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utahPrior to the U.S. Supreme Court’s June 2010 decision in Morrison v. National Australia Bank, U.S. courts held that the U.S. securities laws could be applied extraterritorially if there was sufficient fraudulent conduct or were sufficient effects from that conduct in the U.S.  In Morrison the Supreme Court rejected this “conduct or effects” test, ruling that the U.S. securities laws apply to allegedly fraudulent transactions, not to alleged fraudulent conduct or its effects, and further that the securities laws apply only to domestic transactions. However, within days after the Morrison decision, the U.S. Congress, as part of its enactment of the Dodd-Frank Act, purported to provide the SEC and the U.S. DOJ “jurisdiction” to pursue enforcement actions based not on transactions in the U.S., but rather based on conduct or its effects in the U.S.

Despite the passage of time, no court reached the question of how to interpret and apply this Dodd-Frank provision in light of the Morrison decision – until now. In a detailed March 28, 2017 decision (here), District of Utah Judge Jill N. Parrish held, notwithstanding Morrison and in reliance on the Dodd-Frank Act provision, that the SEC may bring an enforcement action based on transactions outside the U.S. and involving non-U.S. residents if there was sufficient conduct in the U.S. The ruling potentially has important implications for U.S. regulatory authorities’ reach for securities enforcement actions involving foreign actors or non-U.S. transactions.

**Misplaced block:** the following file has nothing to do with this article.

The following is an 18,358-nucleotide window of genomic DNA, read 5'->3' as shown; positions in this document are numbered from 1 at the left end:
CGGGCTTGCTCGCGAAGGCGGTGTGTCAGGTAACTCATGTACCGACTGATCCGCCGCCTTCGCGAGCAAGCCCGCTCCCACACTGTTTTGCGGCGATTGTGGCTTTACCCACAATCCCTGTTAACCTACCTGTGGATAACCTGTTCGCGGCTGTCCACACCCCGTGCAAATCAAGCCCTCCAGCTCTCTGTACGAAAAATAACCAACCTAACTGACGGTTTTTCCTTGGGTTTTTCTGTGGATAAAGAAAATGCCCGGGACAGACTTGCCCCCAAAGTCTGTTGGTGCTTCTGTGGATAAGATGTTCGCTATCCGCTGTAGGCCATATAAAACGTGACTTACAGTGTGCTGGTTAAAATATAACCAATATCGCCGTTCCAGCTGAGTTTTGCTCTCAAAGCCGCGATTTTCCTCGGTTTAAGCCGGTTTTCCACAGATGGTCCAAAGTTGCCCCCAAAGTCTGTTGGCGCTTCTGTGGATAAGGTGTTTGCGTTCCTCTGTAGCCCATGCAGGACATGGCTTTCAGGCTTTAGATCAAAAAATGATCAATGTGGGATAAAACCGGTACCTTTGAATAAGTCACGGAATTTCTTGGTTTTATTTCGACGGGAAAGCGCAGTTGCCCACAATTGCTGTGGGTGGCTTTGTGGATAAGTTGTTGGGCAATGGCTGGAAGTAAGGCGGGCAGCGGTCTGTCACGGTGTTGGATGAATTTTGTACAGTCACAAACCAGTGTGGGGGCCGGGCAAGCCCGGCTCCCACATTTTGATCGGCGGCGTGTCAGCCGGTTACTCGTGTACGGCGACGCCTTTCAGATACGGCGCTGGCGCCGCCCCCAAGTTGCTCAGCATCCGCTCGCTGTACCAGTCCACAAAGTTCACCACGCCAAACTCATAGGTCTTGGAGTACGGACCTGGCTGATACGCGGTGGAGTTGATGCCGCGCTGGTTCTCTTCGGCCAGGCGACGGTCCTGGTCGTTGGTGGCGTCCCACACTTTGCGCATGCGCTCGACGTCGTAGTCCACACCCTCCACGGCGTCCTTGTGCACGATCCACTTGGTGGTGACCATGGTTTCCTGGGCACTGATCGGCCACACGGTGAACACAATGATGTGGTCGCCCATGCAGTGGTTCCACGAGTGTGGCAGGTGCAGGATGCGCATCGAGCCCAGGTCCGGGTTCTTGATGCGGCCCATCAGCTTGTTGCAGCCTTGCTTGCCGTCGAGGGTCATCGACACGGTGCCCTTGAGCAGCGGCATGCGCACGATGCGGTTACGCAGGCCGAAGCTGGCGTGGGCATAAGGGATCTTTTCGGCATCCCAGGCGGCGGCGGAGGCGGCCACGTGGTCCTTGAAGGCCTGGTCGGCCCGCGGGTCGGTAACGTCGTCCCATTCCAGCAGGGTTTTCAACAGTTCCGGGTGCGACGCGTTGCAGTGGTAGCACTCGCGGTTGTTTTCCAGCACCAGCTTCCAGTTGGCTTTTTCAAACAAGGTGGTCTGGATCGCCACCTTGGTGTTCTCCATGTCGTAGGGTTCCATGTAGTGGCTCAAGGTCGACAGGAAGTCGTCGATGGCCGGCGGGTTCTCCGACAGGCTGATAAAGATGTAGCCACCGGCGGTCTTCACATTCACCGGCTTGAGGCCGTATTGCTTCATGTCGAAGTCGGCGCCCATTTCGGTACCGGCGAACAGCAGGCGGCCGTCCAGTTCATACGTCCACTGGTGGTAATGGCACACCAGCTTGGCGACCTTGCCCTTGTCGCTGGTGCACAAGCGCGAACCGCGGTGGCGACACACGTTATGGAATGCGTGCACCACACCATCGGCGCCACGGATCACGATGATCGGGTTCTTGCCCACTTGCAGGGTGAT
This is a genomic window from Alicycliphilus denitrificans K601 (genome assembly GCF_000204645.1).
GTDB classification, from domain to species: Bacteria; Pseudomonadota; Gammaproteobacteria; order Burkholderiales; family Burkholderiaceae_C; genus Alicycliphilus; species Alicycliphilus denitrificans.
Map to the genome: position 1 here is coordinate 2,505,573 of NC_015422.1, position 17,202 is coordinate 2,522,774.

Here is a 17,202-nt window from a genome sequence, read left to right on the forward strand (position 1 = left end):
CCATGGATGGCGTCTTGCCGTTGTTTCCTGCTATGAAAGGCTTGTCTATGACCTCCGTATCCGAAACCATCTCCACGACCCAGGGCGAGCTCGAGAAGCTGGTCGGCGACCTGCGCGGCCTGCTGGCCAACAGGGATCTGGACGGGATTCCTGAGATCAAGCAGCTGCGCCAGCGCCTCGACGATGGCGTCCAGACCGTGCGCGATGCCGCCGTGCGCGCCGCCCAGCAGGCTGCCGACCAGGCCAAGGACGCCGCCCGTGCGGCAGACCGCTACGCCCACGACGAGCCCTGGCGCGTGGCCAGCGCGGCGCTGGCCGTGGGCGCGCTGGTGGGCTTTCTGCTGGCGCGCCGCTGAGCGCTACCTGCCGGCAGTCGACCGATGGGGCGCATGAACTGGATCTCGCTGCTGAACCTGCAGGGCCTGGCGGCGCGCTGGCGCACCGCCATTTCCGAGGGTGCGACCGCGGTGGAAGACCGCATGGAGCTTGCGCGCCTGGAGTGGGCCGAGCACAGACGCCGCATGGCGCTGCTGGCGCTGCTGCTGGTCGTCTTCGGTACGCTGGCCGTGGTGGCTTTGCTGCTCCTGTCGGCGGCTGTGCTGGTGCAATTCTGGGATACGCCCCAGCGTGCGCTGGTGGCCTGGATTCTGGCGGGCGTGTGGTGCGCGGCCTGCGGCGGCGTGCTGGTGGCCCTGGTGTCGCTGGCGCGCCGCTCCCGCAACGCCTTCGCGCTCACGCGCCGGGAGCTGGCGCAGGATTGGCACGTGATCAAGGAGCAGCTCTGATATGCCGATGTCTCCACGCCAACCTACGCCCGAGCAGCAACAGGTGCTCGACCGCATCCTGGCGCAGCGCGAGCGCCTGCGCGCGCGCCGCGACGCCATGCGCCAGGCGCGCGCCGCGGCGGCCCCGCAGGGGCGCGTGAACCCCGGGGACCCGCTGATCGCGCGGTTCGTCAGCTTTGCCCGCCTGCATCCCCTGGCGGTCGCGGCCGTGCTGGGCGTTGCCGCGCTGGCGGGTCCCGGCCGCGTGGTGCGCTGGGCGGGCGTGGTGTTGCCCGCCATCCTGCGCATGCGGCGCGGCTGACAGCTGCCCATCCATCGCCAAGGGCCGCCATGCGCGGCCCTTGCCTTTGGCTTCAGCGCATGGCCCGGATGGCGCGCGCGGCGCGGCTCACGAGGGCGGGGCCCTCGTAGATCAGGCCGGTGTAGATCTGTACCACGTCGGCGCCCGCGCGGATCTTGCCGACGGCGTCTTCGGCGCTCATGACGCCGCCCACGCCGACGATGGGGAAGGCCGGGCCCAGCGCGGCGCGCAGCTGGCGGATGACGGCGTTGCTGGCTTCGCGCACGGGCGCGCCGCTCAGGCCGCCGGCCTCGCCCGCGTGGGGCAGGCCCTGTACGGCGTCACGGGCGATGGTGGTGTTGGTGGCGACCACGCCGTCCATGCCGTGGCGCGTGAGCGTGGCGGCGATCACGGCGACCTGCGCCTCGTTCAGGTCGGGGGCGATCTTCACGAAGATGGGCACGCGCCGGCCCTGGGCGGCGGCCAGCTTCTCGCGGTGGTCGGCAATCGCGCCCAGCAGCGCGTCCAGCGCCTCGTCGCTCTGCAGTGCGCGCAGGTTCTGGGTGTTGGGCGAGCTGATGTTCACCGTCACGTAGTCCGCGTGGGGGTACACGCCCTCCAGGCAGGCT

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sarah good
Sarah A. Good
laura hurtado
Laura C. Hurtado

One of the recurring questions in the securities regulatory enforcement arena has been the question of whether or not the Securities and Exchange Commission’s use of administrative law judges violates the U.S. Constitution. As discussed in the following guest post from Sarah A. Good and Laura C. Hurtado of the Pillsbury law firm, the Tenth Circuit, in direct conflict with a prior decision from the D.C. Circuit, recently held that the SEC’s appointment of administrative law judge’s violates the constitution. The circuit split suggests that this issue may be on its way to the U.S. Supreme Court.

I would like to thank Sarah and Laura for their willingness to allow me to publish their article as a guest post. I welcome guest post submissions from responsible authors on topics of interest to this site’s readers. Please contact me directly if you would like to submit a guest post. Here is Sarah and Laura’s guest post.
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business reportWhen Congress enacted stiff executive compensation clawbacks as part of the Dodd-Frank Act, the assumption was that the adoption of these kinds of measures would reduce the number of corporate restatements and increase investor confidence in financial reports. However, a new study focused on companies that have adopted clawback measures suggests that these gains may

sec sealThe number of whistleblower reports to the SEC increased again in the latest fiscal year, according to the annual report of the SEC whistleblower office. The report, which the SEC is required by the Dodd-Frank Act to provide to Congress annually, is entitled the “2014 Annual Report to Congress on the Dodd-Frank Whistleblower Program” and

The Federal Insurance Office (FIO) has – nearly two years overdue – finally published its long awaited report to Congress on its recommendations for the modernization of insurance regulation in the United States. The broadly ranging 65-page report identifies limitations in the current state-based regulatory model but does not recommend that federal regulation should displace state